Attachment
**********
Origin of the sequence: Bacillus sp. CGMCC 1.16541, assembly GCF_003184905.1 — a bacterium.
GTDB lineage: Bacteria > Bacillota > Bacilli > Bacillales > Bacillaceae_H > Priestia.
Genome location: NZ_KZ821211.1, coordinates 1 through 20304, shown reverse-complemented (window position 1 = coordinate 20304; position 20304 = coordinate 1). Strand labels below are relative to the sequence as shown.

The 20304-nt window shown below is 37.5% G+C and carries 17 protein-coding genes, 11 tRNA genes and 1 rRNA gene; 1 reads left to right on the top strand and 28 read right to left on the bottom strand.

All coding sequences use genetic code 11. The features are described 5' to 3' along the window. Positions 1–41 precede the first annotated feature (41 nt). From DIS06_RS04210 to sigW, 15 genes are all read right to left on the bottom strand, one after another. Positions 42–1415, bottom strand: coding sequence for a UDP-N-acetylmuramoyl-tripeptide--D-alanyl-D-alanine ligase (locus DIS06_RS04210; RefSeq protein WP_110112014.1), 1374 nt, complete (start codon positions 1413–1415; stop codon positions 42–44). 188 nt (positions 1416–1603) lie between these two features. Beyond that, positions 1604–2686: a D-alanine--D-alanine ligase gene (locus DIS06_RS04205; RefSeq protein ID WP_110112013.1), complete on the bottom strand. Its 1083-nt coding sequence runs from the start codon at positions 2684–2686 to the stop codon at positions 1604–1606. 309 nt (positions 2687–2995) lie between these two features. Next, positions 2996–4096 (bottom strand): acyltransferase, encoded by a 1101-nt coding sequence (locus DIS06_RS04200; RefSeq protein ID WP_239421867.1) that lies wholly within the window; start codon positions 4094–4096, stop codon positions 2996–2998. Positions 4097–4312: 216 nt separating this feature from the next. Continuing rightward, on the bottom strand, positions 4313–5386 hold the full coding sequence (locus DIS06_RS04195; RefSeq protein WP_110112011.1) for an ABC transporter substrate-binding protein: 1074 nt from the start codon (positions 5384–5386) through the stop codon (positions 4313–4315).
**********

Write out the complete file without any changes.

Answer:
Origin of the sequence: Bacillus sp. CGMCC 1.16541, assembly GCF_003184905.1 — a bacterium.
GTDB lineage: Bacteria > Bacillota > Bacilli > Bacillales > Bacillaceae_H > Priestia.
Genome location: NZ_KZ821211.1, coordinates 1 through 20304, shown reverse-complemented (window position 1 = coordinate 20304; position 20304 = coordinate 1). Strand labels below are relative to the sequence as shown.

The 20304-nt window shown below is 37.5% G+C and carries 17 protein-coding genes, 11 tRNA genes and 1 rRNA gene; 1 reads left to right on the top strand and 28 read right to left on the bottom strand.

All coding sequences use genetic code 11. The features are described 5' to 3' along the window. Positions 1–41 precede the first annotated feature (41 nt). From DIS06_RS04210 to sigW, 15 genes are all read right to left on the bottom strand, one after another. Positions 42–1415, bottom strand: coding sequence for a UDP-N-acetylmuramoyl-tripeptide--D-alanyl-D-alanine ligase (locus DIS06_RS04210; RefSeq protein WP_110112014.1), 1374 nt, complete (start codon positions 1413–1415; stop codon positions 42–44). 188 nt (positions 1416–1603) lie between these two features. Beyond that, positions 1604–2686: a D-alanine--D-alanine ligase gene (locus DIS06_RS04205; RefSeq protein ID WP_110112013.1), complete on the bottom strand. Its 1083-nt coding sequence runs from the start codon at positions 2684–2686 to the stop codon at positions 1604–1606. 309 nt (positions 2687–2995) lie between these two features. Next, positions 2996–4096 (bottom strand): acyltransferase, encoded by a 1101-nt coding sequence (locus DIS06_RS04200; RefSeq protein ID WP_239421867.1) that lies wholly within the window; start codon positions 4094–4096, stop codon positions 2996–2998. Positions 4097–4312: 216 nt separating this feature from the next. Continuing rightward, on the bottom strand, positions 4313–5386 hold the full coding sequence (locus DIS06_RS04195; RefSeq protein WP_110112011.1) for an ABC transporter substrate-binding protein: 1074 nt from the start codon (positions 5384–5386) through the stop codon (positions 4313–4315).